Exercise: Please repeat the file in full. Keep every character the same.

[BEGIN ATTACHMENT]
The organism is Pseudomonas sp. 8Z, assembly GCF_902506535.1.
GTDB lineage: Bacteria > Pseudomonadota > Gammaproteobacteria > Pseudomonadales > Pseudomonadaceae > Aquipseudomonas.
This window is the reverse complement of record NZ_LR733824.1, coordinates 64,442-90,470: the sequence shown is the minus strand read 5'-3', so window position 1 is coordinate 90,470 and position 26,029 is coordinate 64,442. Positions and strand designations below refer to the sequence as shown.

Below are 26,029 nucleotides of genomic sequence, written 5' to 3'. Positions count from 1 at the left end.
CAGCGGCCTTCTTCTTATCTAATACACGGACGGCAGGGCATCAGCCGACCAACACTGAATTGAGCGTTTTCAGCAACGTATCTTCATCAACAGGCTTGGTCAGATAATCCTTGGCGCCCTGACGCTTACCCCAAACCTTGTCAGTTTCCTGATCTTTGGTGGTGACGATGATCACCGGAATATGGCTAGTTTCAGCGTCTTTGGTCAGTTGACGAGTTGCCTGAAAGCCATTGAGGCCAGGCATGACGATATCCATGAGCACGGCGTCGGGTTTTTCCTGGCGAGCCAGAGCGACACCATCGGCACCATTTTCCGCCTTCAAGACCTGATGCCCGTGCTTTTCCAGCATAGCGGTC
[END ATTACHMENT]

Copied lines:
The organism is Pseudomonas sp. 8Z, assembly GCF_902506535.1.
GTDB lineage: Bacteria > Pseudomonadota > Gammaproteobacteria > Pseudomonadales > Pseudomonadaceae > Aquipseudomonas.
This window is the reverse complement of record NZ_LR733824.1, coordinates 64,442-90,470: the sequence shown is the minus strand read 5'-3', so window position 1 is coordinate 90,470 and position 26,029 is coordinate 64,442. Positions and strand designations below refer to the sequence as shown.

Below are 26,029 nucleotides of genomic sequence, written 5' to 3'. Positions count from 1 at the left end.
CAGCGGCCTTCTTCTTATCTAATACACGGACGGCAGGGCATCAGCCGACCAACACTGAATTGAGCGTTTTCAGCAACGTATCTTCATCAACAGGCTTGGTCAGATAATCCTTGGCGCCCTGACGCTTACCCCAAACCTTGTCAGTTTCCTGATCTTTGGTGGTGACGATGATCACCGGAATATGGCTAGTTTCAGCGTCTTTGGTCAGTTGACGAGTTGCCTGAAAGCCATTGAGGCCAGGCATGACGATATCCATGAGCACGGCGTCGGGTTTTTCCTGGCGAGCCAGAGCGACACCATCGGCACCATTTTCCGCCTTCAAGACCTGATGCCCGTGCTTTTCCAGCATAGCGGTC